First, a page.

The oldest son of Saul Bellow, Greg Bellow knew and loved the man who was his father, on whose lap he sat as a three-year-old, poking at typewriter keys. After the divorce of his parents, when Greg was about ten, Greg kept the public Saul Bellow, eventually a Nobel Prize-winning author and American literary force, at a distance, preserving for himself the private relationship between father and son and the loving and freewheeling family he grew up in.
Saul’s death brought Greg face to face with the Saul Bellow he had so assiduously avoided. At the funeral no family members spoke, but Greg felt surrounded by literary sons, writers who recalled Saul’s personal connections to them and his influence on them and their careers. Feeling somewhat angered by the literary sons who claimed what he considered his birthright, Greg began to rethink his decision to maintain the separation between his father’s public and personal life. Saul had always been an intensely private man, and Greg had felt obligated to protect that privacy, but the response to his father’s death prompted him to reveal the man who raised him and shaped his values, the “young Saul,” rebellious, soft hearted and affectionate, tolerant and lighthearted. Over the years the “old Saul,” authoritarian, crusty, and argumentative, hardened his views and narrowed his thinking. This had led to tension and distance between Greg and him, but now Greg wanted his younger stepbrothers — sons of two of Saul’s later marriages — and his own children to know the “young Saul,” the man who would disappear if Greg did not break his silence.
After his father’s death Greg, a psychotherapist, reread Saul’s novels as a form of shiva and, as a professional interpreter of personal stories, found in them incidents, characters, and events that revealed the man Saul kept so private. Throughout the memoir Greg cites parallels between Saul’s life and his novels — his quick and sometimes harsh judgments, his need for solicitous and comforting women, his reliance on advice from more worldly and knowledgeable people, his jealousies, anxieties, angers, hurts, his changing political and social attitudes. These are juxtaposed on the relation between father and son. A separation grew between the emerging “old Saul,” the Nobelist and highly successful writer, and Greg, who held firm to his liberal views and independence from Saul.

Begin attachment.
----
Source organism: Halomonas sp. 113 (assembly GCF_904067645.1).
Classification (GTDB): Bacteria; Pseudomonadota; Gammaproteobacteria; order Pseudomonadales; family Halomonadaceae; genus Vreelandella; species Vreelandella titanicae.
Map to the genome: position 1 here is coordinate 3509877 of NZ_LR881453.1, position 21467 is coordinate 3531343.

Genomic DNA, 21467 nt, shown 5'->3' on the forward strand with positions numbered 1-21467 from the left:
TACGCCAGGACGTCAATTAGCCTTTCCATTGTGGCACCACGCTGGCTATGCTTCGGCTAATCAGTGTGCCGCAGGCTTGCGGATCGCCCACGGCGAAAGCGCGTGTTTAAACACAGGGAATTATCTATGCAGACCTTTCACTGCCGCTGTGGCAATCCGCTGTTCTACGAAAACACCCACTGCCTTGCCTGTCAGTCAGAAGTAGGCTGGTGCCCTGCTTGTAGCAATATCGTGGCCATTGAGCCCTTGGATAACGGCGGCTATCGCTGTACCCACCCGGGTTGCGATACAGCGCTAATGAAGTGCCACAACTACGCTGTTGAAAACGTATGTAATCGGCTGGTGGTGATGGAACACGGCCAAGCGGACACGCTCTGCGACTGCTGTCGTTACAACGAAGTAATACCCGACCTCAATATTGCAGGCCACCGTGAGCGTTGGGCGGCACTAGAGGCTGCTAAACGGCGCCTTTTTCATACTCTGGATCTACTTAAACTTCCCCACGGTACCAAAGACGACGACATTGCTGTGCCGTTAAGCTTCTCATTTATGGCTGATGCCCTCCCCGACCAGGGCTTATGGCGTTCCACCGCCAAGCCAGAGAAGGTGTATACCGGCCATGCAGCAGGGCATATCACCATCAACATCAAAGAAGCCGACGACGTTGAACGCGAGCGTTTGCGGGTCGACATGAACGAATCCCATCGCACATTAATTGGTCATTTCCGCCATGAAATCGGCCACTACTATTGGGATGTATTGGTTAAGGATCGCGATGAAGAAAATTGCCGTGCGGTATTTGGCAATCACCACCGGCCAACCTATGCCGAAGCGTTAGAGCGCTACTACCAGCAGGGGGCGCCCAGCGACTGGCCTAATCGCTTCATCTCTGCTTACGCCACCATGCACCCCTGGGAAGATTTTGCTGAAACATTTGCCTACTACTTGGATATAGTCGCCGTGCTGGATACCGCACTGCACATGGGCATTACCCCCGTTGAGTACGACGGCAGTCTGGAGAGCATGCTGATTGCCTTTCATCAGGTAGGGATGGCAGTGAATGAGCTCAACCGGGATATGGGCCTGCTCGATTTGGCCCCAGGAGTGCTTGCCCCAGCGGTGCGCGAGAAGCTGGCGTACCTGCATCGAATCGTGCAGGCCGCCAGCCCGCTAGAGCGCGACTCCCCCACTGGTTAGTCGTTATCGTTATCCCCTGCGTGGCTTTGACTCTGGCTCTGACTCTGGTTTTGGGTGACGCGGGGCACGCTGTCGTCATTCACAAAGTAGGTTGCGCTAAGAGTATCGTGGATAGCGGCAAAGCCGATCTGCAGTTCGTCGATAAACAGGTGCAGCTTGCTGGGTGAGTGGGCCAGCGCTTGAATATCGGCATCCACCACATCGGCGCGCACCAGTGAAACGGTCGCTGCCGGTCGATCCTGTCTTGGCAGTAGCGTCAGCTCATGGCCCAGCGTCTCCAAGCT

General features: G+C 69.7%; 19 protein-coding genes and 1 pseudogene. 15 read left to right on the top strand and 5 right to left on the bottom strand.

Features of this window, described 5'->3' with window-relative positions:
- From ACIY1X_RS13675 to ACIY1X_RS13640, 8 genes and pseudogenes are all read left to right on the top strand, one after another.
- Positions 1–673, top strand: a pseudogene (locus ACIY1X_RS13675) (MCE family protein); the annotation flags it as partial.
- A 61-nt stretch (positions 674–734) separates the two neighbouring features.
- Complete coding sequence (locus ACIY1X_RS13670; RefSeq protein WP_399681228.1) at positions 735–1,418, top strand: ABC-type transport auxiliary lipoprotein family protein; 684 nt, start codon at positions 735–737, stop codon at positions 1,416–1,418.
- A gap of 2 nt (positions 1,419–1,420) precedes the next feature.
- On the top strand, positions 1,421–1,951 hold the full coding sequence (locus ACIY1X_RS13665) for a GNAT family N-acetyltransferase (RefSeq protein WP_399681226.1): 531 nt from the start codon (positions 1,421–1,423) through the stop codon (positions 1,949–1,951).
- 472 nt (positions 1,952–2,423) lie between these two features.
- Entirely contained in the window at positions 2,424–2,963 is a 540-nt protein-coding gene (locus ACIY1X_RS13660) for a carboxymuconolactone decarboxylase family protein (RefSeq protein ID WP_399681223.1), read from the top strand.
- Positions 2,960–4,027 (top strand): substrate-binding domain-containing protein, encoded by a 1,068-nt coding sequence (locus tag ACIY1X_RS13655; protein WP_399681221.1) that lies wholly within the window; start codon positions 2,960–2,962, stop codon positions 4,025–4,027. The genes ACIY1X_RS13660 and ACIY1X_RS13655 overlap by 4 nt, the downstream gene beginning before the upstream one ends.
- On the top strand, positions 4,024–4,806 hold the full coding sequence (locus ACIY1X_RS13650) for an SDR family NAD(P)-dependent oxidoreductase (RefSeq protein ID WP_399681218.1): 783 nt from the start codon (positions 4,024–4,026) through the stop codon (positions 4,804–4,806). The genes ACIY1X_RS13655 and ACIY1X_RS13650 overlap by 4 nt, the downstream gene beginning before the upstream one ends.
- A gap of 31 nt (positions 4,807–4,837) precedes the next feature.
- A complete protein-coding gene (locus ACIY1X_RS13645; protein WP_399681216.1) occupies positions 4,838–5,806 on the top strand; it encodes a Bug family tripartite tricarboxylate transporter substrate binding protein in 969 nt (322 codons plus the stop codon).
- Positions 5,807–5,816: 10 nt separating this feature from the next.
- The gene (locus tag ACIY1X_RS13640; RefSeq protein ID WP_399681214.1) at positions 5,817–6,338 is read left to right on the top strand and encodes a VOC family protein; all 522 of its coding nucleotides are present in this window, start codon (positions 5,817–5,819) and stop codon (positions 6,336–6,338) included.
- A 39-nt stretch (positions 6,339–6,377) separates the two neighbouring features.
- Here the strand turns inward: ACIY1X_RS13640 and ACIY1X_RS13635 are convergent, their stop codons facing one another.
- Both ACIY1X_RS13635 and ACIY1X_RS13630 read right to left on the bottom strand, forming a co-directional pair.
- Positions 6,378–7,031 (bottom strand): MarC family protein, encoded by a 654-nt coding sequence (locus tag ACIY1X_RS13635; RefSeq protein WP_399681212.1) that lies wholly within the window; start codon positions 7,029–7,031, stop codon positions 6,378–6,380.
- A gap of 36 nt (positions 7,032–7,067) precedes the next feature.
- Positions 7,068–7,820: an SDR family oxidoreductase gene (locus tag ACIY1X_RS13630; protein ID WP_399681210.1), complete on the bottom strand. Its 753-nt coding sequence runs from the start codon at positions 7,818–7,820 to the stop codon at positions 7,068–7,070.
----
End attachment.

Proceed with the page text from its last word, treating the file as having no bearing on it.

Affectionate but candid and at times brutally painful and honest, Saul Bellow’s Heart reveals much about Saul and his oldest son. In writing this memoir Greg forges a final link between them, the act of writing and connecting again to a father whom he now knows more fully if less privately. For readers interested in both Saul Bellow and the complexities of father-son relationships, this memoir is revealing and rewarding. Appendix, photographs (not seen by reviewer).
Maron L. Waxman, retired editorial director, special projects, at the American Museum of Natural History, was also an editorial director at HarperCollins and Book-of-the-Month Club.